IT was supposed to be a magic solution. In the late 1990s, development professionals wanting to deliver rural women from the drudgery of dark, cramped and smoke-filled kitchens came up with a recipe for their deliverance. The homemade basic stove (which, at least in India, had been in use since 1800 BC) was to be discarded. In its place, women would be supplied with one of 100 million clean-burning stoves.
The project was received very warmly, not least because everyone working in the development aid sector, global health, women’s empowerment and even on climate issues all saw something to love in it. The new clean stoves would produce a dramatic improvement in health, it was said, with the absence of smoke and particles preventing diseases such as pneumonia. Climate activists said that the new stoves would burn only clean energy (electric) and so there would be a reduction in fossil fuel emissions. Nearby forests would not be depleted because women would not go out in the forests and cut down trees for firewood. Both the global health and the climate activists put their full support behind the plan.
The stoves were also going to be the magic solution that would reduce women’s disempowerment in poor and rural areas around the world. No longer required to gather fuel for the time-intensive stoves, the women would have several hours a day freed up to do other things. Women could even pursue wage labour outside the home, which in turn would give them greater economic power and improve their status as decision-makers within the home and the family.
With so much zeal attached to the clean stoves idea, the United Nations set about making it possible. The UN Clean Stoves Alliance raised $130m which would allow 100m stoves to households all around the world. By 2010 (and earlier in some cases) the Clean Stoves Initiative was ready to get into motion and deliver the by now much-hyped promises, since three billion women and children in poor countries around the world inhale the polluting smoke or suffer from respiratory and other problems that were attributed to the stoves they used. Before long, representatives of the alliance, through various NGOs and UN organisations, set about getting to the poor hinterlands where they would introduce innovation in every household.
In the early years of the initiative, optimism continued to prevail. Obviously, given the length of time that women in poor rural portions of West Africa or India had been using the old stoves, it was suggested that it would take time for them to change their habits and get used to the new stoves. The sort of transformational change that they were pursuing, the programme managers of various NGOs told each other, was not something that could take place overnight.
These insistent optimists should have taken more note of the early evidence that was provided to them. As the years have rolled on, more and more evidence has piled up to show that the promise of the clean stoves was not what so many experts, NGOs and funders had suggested. Not only were the women refusing to switch from their traditional stoves to the clean stoves, there were also women who tried the new stoves and then switched back to the old-style smoky stoves that they had always used.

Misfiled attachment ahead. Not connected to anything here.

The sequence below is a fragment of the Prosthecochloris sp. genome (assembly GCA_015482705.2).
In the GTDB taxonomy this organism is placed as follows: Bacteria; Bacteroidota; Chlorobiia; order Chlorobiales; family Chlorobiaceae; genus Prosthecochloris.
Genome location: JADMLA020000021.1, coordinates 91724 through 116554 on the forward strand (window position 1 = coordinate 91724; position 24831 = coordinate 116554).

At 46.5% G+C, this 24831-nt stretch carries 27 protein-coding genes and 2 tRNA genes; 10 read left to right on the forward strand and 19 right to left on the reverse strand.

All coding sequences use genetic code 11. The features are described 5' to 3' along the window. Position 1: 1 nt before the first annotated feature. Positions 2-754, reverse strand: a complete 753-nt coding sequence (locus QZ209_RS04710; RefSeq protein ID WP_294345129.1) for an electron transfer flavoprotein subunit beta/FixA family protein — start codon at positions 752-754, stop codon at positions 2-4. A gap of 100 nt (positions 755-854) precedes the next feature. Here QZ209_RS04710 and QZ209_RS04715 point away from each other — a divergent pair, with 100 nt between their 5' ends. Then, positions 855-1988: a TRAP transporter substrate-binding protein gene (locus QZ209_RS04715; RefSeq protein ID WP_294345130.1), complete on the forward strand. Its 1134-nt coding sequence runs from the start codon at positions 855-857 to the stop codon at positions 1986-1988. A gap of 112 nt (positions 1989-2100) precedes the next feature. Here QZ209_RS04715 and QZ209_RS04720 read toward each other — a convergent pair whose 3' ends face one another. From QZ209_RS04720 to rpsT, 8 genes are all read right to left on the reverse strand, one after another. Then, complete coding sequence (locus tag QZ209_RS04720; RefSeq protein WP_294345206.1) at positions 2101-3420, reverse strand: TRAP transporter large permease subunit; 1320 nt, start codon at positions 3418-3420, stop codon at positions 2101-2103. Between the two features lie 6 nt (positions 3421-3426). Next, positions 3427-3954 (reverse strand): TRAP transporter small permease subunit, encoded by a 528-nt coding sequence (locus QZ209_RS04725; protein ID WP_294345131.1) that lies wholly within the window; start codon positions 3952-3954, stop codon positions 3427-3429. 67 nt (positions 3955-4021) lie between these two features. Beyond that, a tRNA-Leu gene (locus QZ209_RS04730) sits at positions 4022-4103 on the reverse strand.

There was a host of reasons for this. First and foremost, was the issue of the stoves themselves. Many simply did not work, or if they did work they also broke down and replacing parts of the stoves required visits to the big city where parts were quite difficult to procure. In other words, the stoves were a hassle. The old stoves may have been smoky and primitive, but they were what the women were used to, what the women could repair, what the women and the families that they took care of associated with home.
The other supposed advantages were also overblown. The impact of the small amount of firewood that the women gathered from the forests or scrublands near their homes, was not enough to have any real impact on deforestation, whose main culprits were logging companies and other similar enterprises.
Finally, the women themselves did not want to use the stoves. The reasons could have been predicted if anyone had consulted the women: the gathering of firewood with other women in the community provided the women with valuable time in which to socialise, pool resources and solve problems. Even when the stoves did work, the women did not want to work outside the home in the menial jobs that were available to them. Breaking rocks at a construction site or working at a brick kiln was not something they wanted or saw as preferable to their old ways and lives.
The lessons of the stove example are obvious. NGOs, particularly at the policymaking and programmatic levels, rely on assumptions to construct their programmes and fail to consult those for whom their product is meant. While the local NGO workers may have known that the initiative would fail, those higher up may not have had any contact with those who were at the receiving end of their grand plans for transformation.
At the heart of it all, however, was the assumption that poor people, particularly poor women, do not know what is best for them and that their problems like their lives are simpler than the complicated and complex lives of people with money. That one thing, a stove, could transform the existence of these poor women was a caustic and, in this case, costly, assumption. Of the hundreds of thousands of stoves distributed, only a few thousand are still even in use, and the project itself is (ironically, given the fact that propane is a fossil fuel) switching to propane stoves. Hundreds of millions of dollars that could have been used to less dramatic but just as necessary projects are now gone forever, stolen from the poor whom they were supposed to benefit.